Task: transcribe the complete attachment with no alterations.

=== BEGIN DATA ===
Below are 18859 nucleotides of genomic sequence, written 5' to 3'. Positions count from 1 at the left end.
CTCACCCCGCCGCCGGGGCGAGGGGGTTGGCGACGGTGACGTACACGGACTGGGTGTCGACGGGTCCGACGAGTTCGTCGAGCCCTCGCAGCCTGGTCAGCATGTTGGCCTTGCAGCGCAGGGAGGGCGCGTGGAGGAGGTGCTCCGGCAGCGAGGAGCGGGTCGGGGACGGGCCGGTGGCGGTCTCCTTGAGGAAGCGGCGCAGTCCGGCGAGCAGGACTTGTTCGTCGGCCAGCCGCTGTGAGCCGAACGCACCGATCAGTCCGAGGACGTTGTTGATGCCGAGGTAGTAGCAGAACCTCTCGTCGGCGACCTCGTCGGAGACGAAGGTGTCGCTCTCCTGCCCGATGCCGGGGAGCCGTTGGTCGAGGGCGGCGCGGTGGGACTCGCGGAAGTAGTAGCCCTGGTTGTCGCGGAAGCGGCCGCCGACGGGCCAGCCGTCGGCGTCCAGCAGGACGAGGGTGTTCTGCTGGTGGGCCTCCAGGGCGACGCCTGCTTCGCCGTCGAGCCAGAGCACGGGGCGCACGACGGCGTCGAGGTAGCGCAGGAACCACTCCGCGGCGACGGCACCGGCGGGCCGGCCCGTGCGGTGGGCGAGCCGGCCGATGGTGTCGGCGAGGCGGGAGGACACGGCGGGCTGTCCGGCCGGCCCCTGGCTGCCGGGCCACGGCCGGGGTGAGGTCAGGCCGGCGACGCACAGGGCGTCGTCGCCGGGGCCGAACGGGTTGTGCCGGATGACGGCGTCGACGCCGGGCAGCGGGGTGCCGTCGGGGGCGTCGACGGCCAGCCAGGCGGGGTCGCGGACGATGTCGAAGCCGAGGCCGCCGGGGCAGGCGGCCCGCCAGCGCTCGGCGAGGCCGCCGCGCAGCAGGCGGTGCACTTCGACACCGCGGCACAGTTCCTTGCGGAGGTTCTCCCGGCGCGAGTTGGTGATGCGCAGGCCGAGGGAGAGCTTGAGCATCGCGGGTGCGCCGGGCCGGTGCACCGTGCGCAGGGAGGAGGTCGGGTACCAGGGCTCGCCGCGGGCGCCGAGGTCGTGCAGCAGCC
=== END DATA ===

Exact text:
Below are 18859 nucleotides of genomic sequence, written 5' to 3'. Positions count from 1 at the left end.
CTCACCCCGCCGCCGGGGCGAGGGGGTTGGCGACGGTGACGTACACGGACTGGGTGTCGACGGGTCCGACGAGTTCGTCGAGCCCTCGCAGCCTGGTCAGCATGTTGGCCTTGCAGCGCAGGGAGGGCGCGTGGAGGAGGTGCTCCGGCAGCGAGGAGCGGGTCGGGGACGGGCCGGTGGCGGTCTCCTTGAGGAAGCGGCGCAGTCCGGCGAGCAGGACTTGTTCGTCGGCCAGCCGCTGTGAGCCGAACGCACCGATCAGTCCGAGGACGTTGTTGATGCCGAGGTAGTAGCAGAACCTCTCGTCGGCGACCTCGTCGGAGACGAAGGTGTCGCTCTCCTGCCCGATGCCGGGGAGCCGTTGGTCGAGGGCGGCGCGGTGGGACTCGCGGAAGTAGTAGCCCTGGTTGTCGCGGAAGCGGCCGCCGACGGGCCAGCCGTCGGCGTCCAGCAGGACGAGGGTGTTCTGCTGGTGGGCCTCCAGGGCGACGCCTGCTTCGCCGTCGAGCCAGAGCACGGGGCGCACGACGGCGTCGAGGTAGCGCAGGAACCACTCCGCGGCGACGGCACCGGCGGGCCGGCCCGTGCGGTGGGCGAGCCGGCCGATGGTGTCGGCGAGGCGGGAGGACACGGCGGGCTGTCCGGCCGGCCCCTGGCTGCCGGGCCACGGCCGGGGTGAGGTCAGGCCGGCGACGCACAGGGCGTCGTCGCCGGGGCCGAACGGGTTGTGCCGGATGACGGCGTCGACGCCGGGCAGCGGGGTGCCGTCGGGGGCGTCGACGGCCAGCCAGGCGGGGTCGCGGACGATGTCGAAGCCGAGGCCGCCGGGGCAGGCGGCCCGCCAGCGCTCGGCGAGGCCGCCGCGCAGCAGGCGGTGCACTTCGACACCGCGGCACAGTTCCTTGCGGAGGTTCTCCCGGCGCGAGTTGGTGATGCGCAGGCCGAGGGAGAGCTTGAGCATCGCGGGTGCGCCGGGCCGGTGCACCGTGCGCAGGGAGGAGGTCGGGTACCAGGGCTCGCCGCGGGCGCCGAGGTCGTGCAGCAGCC